The reasons why organizations invest heavily in major software projects are well known—and often easy to quantify. They include decreases in things like costs and time-to-market, and increases in things like productivity, market share, customer retention, and share of wallet. Even “soft” metrics like customer loyalty can be quantified. (One example: net promoter score, which is the percentage of workers or customers who recommend a company to others minus the percentage of those who tell others to stay away.) We also know that the software projects that are easiest to justify are those that invite clear before-and-after comparisons and also those where the relevance of these comparisons to a company’s market value is clear.
That’s why it astounds me that we IT project leaders don’t do more benchmarking of our own performance. Case studies are great, but what would be even more persuasive is if we were to show a potential client clear benchmarks of our firm’s ability to achieve positive outcomes (perhaps through third-party audits). And what about the tools and methodologies we advocate, like DevOps and agile? If the companies that follow our advice expect to see quantifiable outcomes, why don’t we expect the same when it comes to the tools and methodologies we ourselves adopt? What better way to encourage best practices across teams than to highlight successes based on real numbers?
Some Performance Benchmarks
Here’s a sample of the kind of benchmarking I’m talking about. Each year for the past five, Puppet, Inc., a software toolmaker, and DevOps Research and Assessment (DORA), an IT market research firm, has published a survey that compares “high performers” (i.e., IT organizations that fully embrace DevOps) versus low performers (i.e., those that don’t) on a number of statistical measures. For the 2016 State of DevOps Report, over 4,500 IT professionals were surveyed. Compared to low performers, high performers:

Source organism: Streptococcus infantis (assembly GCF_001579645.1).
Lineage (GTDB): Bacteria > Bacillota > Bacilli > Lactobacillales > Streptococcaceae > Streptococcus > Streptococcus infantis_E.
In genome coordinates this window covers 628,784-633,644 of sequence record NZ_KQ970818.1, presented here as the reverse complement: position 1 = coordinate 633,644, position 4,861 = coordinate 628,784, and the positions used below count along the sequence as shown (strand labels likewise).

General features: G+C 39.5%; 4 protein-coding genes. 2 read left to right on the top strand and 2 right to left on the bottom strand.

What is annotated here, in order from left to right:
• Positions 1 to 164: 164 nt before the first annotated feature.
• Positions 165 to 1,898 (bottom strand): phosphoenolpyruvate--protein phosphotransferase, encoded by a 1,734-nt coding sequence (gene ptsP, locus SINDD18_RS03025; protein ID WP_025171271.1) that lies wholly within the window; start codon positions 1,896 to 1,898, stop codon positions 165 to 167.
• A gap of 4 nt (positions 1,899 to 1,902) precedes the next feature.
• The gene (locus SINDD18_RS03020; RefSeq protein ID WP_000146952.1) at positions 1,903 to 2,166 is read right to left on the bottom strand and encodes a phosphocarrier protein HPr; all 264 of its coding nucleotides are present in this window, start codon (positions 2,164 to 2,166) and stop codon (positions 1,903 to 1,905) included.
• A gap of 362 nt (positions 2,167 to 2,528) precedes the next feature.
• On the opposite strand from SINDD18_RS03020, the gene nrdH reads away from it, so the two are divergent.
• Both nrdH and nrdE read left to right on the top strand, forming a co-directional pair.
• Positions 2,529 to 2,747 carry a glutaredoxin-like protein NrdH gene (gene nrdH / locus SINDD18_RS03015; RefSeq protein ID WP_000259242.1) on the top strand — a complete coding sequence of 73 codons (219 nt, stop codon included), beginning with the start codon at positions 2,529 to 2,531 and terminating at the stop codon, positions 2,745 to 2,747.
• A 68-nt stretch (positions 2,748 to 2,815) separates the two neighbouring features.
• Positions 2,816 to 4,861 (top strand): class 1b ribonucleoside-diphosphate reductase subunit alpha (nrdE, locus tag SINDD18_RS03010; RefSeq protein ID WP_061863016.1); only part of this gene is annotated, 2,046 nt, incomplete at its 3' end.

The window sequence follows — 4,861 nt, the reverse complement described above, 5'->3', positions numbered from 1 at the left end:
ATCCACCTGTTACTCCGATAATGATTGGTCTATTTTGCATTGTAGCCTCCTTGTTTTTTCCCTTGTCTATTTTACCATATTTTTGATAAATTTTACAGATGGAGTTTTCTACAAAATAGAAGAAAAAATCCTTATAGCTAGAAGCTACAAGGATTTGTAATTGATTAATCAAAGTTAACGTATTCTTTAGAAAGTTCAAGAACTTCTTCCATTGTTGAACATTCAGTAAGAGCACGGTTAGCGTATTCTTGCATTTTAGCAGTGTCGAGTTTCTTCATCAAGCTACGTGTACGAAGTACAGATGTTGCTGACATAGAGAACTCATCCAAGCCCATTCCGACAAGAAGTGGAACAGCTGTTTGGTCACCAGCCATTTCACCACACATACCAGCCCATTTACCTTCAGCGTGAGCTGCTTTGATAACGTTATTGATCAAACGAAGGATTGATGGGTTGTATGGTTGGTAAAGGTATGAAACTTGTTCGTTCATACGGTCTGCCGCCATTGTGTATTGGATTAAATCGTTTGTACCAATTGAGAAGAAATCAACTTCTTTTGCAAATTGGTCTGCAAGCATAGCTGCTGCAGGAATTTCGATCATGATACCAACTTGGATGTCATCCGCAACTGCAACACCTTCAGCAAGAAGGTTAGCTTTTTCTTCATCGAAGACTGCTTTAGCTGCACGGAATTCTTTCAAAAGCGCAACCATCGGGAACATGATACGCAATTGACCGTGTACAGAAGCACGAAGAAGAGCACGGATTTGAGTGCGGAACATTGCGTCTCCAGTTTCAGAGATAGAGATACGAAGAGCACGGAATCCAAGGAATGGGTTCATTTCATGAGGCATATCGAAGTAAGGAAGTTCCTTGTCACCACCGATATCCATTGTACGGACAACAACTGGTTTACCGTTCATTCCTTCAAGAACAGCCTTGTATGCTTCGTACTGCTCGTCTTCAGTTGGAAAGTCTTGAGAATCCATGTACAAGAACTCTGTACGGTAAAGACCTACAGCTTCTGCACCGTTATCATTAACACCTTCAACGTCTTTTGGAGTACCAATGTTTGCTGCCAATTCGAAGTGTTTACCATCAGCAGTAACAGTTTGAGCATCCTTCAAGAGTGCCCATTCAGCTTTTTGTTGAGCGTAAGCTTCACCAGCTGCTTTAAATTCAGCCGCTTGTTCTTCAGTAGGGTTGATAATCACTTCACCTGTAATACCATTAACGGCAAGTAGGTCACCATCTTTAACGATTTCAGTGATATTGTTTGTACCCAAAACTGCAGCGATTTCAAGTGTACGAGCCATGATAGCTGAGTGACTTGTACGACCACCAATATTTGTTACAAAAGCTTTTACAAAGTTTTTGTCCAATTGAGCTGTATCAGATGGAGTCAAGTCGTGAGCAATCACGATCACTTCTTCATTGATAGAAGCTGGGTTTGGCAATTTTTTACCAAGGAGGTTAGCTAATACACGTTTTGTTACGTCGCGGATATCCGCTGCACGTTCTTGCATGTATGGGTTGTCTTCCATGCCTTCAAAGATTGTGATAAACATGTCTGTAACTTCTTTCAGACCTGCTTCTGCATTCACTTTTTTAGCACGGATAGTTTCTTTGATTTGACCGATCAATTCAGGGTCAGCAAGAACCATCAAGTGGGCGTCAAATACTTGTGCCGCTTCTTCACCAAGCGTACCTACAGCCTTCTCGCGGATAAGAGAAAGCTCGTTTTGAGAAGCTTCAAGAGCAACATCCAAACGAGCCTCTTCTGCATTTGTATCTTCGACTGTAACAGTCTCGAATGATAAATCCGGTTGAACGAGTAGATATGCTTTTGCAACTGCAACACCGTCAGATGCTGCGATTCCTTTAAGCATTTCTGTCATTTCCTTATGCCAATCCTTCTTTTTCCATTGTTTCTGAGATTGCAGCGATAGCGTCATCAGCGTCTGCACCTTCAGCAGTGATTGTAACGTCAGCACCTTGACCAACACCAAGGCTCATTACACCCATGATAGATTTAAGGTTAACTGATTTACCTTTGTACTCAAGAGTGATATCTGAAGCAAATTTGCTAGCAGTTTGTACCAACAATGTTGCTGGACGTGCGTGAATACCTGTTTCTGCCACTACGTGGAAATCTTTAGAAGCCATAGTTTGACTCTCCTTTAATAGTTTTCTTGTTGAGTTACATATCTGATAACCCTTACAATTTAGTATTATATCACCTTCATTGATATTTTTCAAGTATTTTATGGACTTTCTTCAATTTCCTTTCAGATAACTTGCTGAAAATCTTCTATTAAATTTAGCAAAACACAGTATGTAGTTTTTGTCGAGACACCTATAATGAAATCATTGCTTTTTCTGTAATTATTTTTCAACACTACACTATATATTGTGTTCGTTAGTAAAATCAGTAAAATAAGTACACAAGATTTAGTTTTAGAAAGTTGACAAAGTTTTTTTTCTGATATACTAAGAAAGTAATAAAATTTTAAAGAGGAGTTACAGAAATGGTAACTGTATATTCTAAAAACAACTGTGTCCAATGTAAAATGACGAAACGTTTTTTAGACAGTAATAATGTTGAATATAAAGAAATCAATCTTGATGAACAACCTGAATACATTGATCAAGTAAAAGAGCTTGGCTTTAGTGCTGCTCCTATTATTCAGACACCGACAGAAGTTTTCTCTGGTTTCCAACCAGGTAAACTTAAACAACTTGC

• Have 200 times more frequent code deployments (multiple deploys per day versus one every 1-6 months).
• Have 2,555 times faster lead times between code commit and code into production (<1 hour versus 1–6 months).
• Have 24 times faster MTTR, i.e., mean time to repair code changes that failed (<1 hour versus < 1 day).
• Have one-third the number of change failures (0–15% versus 16–30%).
• Spend 22% less time on unplanned work and rework.
• Can spend 29% more time on new work, such as new features or code.
• Are 2.2 times more likely to be recommended as a great place to work by employees.
Benchmarks like these obviously make a great case for DevOps. After all, something must be causing such clear differences in how well high performers are able to perform. The numbers also provide compelling motivation—as in which group would you like to join? And they provide clear guidance. Low performers don’t become high performers overnight. Having benchmarks enables teams to see where progress is occurring and how fast, and also see if there might be some backsliding into old patterns. Objective evidence also gives team leaders more power to change team members’ behavior than if leaders merely rely on their authority. Team members can actually see for themselves how the changes are making a difference.
This Is Prime Time
Right now is an especially opportune time for SAP consultants to benchmark. The transition to SAP Activate marks the most significant change in years in how we conduct major SAP projects. Over the next couple of years we should start to see significant improvements in key benchmarks as teams gain experience in this new framework. We should therefore be able to document those improvements with clear before-and-after comparisons that show the move from waterfall to agile and from ASAP to SAP Activate is working. For many consultants with long experience in the older methodologies this transition will be especially challenging. Objective evidence that the new methodologies are better may just be the key that opens their door to success.
Just as we do with other tools, we should undertake a formal assessment of our benchmarking capabilities. Such an assessment should address questions as: What benchmarks are relevant? What tools do we already have in place that can capture these benchmarks? Who should do the benchmarking? What about using past projects as a base of comparison? What performance metrics are available on those and how easy would it be to capture them? How much of this work can be automated and where does automation already exist that we can leverage?
Obviously we need to strike a healthy balance between measuring our performance and actually performing. And as in all our activities, we need to see a return on investment. That’s true, but we also can’t expect to win if we don’t start keeping score.